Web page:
The Cleveland Cavaliers identified and indefinitely banned a fan who shouted racially tinged taunts at Spurs guard Patty Mills earlier this week, according to multiple reports. A team spokesman told ESPN.com and Cleveland.com that the fan had been identified, and that his ban from Quicken Loans Arena won’t be reviewed for at least a year.
Mills was shooting free throws with less than three minutes left in the Spurs’ win over Cleveland on Sunday, when a fan could be heard yelling, “Hey, Jamaica called; they want their bobsledder back. Hey, Mills, Jamaica just called; they want their bobsledder back!”
The veteran point guard, whose parents are members of indigenous populations in Australia, later spoke out about the incident, calling it an example of how “racism still does exist in sports today.”
After a Twitter user posted video of the episode, Mills referred to his heritage on his father’s side as a Torres Strait Islander, saying that he and his “family in the islands of the Torres Strait have experienced racial slurs for decades.” He added, “Hope your efforts will enlighten this confused, hateful fan.”
Thanks @thats_Z_Truth. I am a proud Islander. Like my Jamaican Brothers, me & my family in the islands of the Torres Strait have experienced racial slurs for decades. Hope your efforts will enlighten this confused, hateful fan. #BlackHistoryMonth https://t.co/yH3nKlGv4A— Patrick Mills (@Patty_Mills) February 26, 2018
Cavaliers officials promised they would attempt to identify the fan, with the team’s security staffers using a variety of resources to zero in on the offender, according to Cleveland.com.
Earlier in the week, Mills helped host a Black History Month event at the San Antonio Museum of Art, where he offered more thoughts on the taunts.
“I think it’s fair to say that I’ve been called a lot worse,” Mills said (via KSAT). “But it was a small example to shine a little bit of light on the fact that racism still does exist in sports today. We as a whole can do a lot more to be in a situation like this today, and help educate the kids to be able to be proud of who they are and where they come from, and have the feeling inside to be able to express all of that.”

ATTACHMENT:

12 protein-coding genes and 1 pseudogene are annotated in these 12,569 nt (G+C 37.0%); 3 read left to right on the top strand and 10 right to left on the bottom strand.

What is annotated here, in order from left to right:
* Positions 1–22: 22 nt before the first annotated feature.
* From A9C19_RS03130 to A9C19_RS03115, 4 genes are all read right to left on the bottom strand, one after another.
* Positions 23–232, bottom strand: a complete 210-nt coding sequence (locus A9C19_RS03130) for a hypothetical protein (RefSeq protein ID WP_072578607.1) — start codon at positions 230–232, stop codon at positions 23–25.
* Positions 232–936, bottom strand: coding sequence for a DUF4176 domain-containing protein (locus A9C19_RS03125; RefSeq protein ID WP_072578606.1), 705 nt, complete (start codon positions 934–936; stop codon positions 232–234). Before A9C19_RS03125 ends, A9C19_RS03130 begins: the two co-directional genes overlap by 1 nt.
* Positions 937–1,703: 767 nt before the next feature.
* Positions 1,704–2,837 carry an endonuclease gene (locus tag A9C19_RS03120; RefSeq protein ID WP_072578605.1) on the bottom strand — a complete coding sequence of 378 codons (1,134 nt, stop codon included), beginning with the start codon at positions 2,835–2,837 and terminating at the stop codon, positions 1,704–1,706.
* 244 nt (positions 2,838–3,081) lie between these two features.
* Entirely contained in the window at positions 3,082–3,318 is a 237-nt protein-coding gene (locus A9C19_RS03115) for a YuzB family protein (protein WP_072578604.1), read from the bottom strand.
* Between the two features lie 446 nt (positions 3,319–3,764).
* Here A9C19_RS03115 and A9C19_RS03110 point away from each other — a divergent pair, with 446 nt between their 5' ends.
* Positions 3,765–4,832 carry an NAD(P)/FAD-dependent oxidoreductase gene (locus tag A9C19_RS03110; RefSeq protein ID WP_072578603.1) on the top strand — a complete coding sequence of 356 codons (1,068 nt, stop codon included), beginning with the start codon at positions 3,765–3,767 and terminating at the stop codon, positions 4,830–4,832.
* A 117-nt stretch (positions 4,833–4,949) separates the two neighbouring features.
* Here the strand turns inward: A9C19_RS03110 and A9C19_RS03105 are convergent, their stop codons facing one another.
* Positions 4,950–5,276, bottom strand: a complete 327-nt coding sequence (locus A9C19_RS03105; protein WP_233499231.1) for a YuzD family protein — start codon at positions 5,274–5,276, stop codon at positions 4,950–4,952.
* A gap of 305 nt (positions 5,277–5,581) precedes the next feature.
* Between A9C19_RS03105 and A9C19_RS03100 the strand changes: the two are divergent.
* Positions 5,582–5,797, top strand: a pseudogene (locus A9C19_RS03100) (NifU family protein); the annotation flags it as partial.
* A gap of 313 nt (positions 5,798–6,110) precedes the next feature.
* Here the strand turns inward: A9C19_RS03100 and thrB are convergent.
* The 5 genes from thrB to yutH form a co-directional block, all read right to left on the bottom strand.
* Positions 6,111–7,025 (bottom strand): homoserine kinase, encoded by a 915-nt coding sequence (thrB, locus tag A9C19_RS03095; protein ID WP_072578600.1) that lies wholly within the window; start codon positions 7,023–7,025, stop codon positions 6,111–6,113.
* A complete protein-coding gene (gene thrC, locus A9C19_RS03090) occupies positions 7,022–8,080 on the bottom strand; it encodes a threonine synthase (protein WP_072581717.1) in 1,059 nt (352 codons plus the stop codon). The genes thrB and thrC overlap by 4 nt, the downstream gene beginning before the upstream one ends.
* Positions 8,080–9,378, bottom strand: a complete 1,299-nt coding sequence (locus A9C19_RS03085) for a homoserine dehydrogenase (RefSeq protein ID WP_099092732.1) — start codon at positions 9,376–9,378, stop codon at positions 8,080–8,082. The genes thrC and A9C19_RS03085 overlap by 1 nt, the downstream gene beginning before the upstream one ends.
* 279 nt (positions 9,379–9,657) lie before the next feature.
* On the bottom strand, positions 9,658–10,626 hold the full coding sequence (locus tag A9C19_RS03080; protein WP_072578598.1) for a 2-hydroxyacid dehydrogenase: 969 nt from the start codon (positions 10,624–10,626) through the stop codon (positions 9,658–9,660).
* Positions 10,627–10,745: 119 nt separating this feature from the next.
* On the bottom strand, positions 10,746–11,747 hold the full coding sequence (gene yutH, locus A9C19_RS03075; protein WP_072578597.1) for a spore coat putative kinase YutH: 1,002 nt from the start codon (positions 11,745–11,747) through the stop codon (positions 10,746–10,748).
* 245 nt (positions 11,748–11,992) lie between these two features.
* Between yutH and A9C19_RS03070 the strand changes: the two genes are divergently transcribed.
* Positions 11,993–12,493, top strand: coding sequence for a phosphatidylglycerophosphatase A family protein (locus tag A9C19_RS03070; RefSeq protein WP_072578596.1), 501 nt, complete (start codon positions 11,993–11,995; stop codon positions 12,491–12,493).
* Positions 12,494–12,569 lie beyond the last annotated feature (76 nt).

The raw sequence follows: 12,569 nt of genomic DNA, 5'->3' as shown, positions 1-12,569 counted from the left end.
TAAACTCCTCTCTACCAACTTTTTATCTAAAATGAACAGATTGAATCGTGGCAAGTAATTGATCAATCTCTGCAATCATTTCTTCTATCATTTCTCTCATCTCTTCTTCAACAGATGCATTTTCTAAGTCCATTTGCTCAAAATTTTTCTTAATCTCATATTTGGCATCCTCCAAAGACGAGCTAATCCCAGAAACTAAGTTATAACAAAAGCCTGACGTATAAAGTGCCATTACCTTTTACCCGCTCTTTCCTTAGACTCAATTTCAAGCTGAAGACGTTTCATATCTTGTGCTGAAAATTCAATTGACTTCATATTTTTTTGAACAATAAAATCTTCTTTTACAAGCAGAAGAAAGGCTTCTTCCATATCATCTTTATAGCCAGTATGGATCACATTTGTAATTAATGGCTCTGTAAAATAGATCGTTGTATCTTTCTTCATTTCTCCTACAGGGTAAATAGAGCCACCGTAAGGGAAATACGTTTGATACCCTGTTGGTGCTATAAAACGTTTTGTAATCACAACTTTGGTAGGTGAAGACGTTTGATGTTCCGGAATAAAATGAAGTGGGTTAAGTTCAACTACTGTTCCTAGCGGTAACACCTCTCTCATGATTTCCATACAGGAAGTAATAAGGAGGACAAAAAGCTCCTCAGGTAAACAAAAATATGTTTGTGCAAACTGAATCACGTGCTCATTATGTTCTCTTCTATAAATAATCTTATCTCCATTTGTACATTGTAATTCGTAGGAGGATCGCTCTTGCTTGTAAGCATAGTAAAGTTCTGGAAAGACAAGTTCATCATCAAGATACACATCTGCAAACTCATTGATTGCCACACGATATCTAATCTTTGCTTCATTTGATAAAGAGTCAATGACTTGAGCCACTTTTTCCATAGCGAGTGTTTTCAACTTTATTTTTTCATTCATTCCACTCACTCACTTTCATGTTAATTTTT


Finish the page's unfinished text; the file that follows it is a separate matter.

A potentially much happier development emerged for the Spurs on Monday with a report that their star player, Kawhi Leonard, planned to practice with the team this week. According to ESPN’s Adrian Wojnarowski, Leonard, whose quadriceps injury has limited him to just nine games this season, and none at all since mid-January, hopes to return to games in late March.
San Antonio Coach Gregg Popovich had caused a stir last week when he said he would be “surprised” if Leonard was back in action this year, which came amid rumors of a rift between the soft-spoken player and the team with which he has won two NBA defensive player of the year awards and twice finished in the top three in MVP voting. Wojnarowski cited league sources Monday in reporting that the “injury, rehabilitation and timetable for a return has played a part in … causing a fraying of what had long seemed to be a model partnership.”
For Mills’s part, he expressed pride in having become not just “a role model for indigenous Australians” but for “kids, for blacks, Hispanics and minorities throughout San Antonio.” Of the racial taunting, he told KSAT, “It’s being able to educate kids to understand how to properly handle these types of situations, shine light on it, overcome it, take the high road, be proud of who you are and stand strong for who you are.”
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